7 Tips for Successful Social Videos (and Online Apologies)

Journalist Lucy Morgan with video camera and phone, circa 1985

Journalist Lucy Morgan with video camera and phone, circa 1985

The last week saw some major steps in video’s maturity as a social medium. We all know that YouTube is the second biggest search engine and plays a major role in music discovery.

But over the last week not only did Facebook escalate its social battle with Twitter by coming out with short video on Instagram, but old-school celebrity Paula Deen skipped out on an old-school Today Show interview to take her video message straight to her own audience. Though, she did it rather poorly–I love Slate’s comment that her first video “bears a striking resemblance to a hostage video,” and someone needs to teach her people how to override the default thumbnail picture to avoid the deer-in-the-headlights look. 

The first question that came to mind was whether Paula Deen could’ve used either of these platforms to apologize or rally support. The answer is, probably, no. Even if she had put the time in to build a community on either of these platforms before the crisis hit, 15 seconds isn’t really enough time to cover the first three A’s of Crisis Communications, let alone all nine.

Now that we got that out of the way, y’all, we can turn turn some things you can do with social video.

  1. Promote. Let’s get this out of the way: you definitely can use social video to promote your product or service. Vine’s looping capabilities were very cleverly taken advantage of for this Trident Gum video:

     

  2. Educate. Have a difficult product or process to explain? Say, the U.S. Elections? Use video to explain it. YouTube lets you go long, but keep the videos short.
  3. Introduce. Have something new to share? Video is a great way to introduce it. Here’s how Burberry introduced their new line using Instagram:

    Embed Yours At InstaEmbed.com

  4. Entertain. The ABCs don’t always work in social. If you’re always selling, or always asking, your community may be turned off. Here’s how Lululemon used the new Instagram:
  5. Collaborate. You don’t have to go this far, but there are many opportunities to engage with, and even collaborate with, your community using video.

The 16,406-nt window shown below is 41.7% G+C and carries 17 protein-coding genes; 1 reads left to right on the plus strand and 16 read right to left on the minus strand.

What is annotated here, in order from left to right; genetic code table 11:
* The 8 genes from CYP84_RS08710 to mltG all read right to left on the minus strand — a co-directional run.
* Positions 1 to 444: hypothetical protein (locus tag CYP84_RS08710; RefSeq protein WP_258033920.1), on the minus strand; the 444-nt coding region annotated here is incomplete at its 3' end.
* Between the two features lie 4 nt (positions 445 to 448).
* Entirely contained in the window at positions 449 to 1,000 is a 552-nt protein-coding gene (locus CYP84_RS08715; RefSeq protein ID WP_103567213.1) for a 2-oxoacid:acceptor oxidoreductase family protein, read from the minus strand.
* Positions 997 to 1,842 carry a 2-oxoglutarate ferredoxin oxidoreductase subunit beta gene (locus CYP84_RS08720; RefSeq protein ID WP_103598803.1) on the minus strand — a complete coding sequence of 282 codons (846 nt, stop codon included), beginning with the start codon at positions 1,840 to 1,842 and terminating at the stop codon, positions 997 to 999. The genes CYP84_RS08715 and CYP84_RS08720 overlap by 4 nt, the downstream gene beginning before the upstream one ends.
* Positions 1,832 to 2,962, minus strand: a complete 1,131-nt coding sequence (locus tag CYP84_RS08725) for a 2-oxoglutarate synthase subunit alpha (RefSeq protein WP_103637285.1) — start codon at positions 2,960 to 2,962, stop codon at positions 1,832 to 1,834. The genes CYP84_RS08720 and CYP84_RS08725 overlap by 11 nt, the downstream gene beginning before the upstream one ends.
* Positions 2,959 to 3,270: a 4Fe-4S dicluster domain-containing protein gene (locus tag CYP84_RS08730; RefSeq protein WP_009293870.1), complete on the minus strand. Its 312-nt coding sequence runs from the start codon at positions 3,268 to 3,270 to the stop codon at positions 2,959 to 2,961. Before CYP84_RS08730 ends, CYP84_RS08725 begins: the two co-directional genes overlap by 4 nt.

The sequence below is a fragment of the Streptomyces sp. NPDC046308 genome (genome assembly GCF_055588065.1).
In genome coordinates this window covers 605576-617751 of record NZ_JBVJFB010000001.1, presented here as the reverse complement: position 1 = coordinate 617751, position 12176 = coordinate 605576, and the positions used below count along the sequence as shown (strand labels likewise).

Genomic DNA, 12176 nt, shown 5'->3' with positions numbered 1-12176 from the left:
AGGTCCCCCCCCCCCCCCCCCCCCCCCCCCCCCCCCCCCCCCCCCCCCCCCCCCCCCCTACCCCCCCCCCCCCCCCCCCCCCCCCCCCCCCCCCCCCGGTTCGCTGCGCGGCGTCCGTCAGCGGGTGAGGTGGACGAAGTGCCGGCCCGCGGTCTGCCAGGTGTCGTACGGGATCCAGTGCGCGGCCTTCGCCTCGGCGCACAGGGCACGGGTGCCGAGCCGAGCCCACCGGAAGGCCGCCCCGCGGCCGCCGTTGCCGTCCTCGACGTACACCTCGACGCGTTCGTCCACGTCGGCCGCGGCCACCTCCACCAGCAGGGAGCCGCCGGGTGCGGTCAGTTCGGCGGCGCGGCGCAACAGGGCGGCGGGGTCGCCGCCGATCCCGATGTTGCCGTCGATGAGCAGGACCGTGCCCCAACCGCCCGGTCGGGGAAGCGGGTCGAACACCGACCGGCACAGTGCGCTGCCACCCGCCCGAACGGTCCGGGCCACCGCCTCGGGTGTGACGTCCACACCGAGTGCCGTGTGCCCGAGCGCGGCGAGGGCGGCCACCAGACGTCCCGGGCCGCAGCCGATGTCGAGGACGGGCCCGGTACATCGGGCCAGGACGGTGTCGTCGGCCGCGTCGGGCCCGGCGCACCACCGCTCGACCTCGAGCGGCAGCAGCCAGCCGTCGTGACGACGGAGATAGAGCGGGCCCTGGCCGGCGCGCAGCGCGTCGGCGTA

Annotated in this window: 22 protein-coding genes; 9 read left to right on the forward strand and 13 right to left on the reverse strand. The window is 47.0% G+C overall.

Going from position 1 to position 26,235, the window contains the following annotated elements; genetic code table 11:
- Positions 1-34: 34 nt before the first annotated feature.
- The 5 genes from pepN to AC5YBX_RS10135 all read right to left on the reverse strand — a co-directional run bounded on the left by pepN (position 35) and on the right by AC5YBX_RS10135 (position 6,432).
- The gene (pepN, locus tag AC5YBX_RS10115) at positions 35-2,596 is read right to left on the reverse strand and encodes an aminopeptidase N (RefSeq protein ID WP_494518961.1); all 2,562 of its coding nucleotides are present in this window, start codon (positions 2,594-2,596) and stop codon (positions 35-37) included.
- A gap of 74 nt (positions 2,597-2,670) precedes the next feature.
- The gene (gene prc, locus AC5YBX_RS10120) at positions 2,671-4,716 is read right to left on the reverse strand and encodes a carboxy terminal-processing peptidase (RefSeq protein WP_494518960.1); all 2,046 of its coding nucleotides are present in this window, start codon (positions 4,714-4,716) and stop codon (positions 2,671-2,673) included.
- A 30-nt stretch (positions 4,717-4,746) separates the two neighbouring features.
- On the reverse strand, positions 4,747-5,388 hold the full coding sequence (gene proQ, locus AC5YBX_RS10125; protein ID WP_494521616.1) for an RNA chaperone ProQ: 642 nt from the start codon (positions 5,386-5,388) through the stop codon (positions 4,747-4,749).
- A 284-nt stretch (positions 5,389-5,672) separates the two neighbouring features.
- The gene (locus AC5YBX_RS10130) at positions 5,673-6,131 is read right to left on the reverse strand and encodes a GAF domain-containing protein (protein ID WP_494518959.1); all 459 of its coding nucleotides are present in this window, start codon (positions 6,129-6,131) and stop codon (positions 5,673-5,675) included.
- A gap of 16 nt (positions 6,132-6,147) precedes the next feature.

6. Respond. When in Rome, right? While it wasn’t exactly an apology, when some (soon to be former) employees posted a gross video of their shenanigans, Domino’s President Patrick Doyle took to YouTube to respond. A very appropriate channel:
  7. Mobilize. While Kony 2012 raised a good deal of controversy and brought “slactivism” into common usage again online, it was (for a short time) the fastest-growing viral video in history.

Whether you agree that last week represented a turning point for embracing of online video, it certainly wasn’t a turning point for online apologies, despite a really good apology from Kickstarter. We’ll keep hoping…

Todd Van Hoosear

About Todd Van Hoosear

Todd’s love of technology started as a child, when his dad would bring home chips and switches from his work in the electronics industry that would feed his imagination for years. Combining a stint as an IT guy with his education in PR and communication, Todd has helped clients in the engineering, mobile, cloud, networking, consumer technology and consulting spaces bring new ideas – and new takes on old ideas – to the market.

Learn more about Todd

Comments

  1. Excellent point about the basic tweaks for YT videos. I think everyone in any way connected to marketing or customer service should make a YouTube video and go through the whole upload process at least once, to understand it from that point of view. My first few talking head videos taught me so much about how others see me, and how my shyness or moments of deep though sometimes come across as a lack of confidence.

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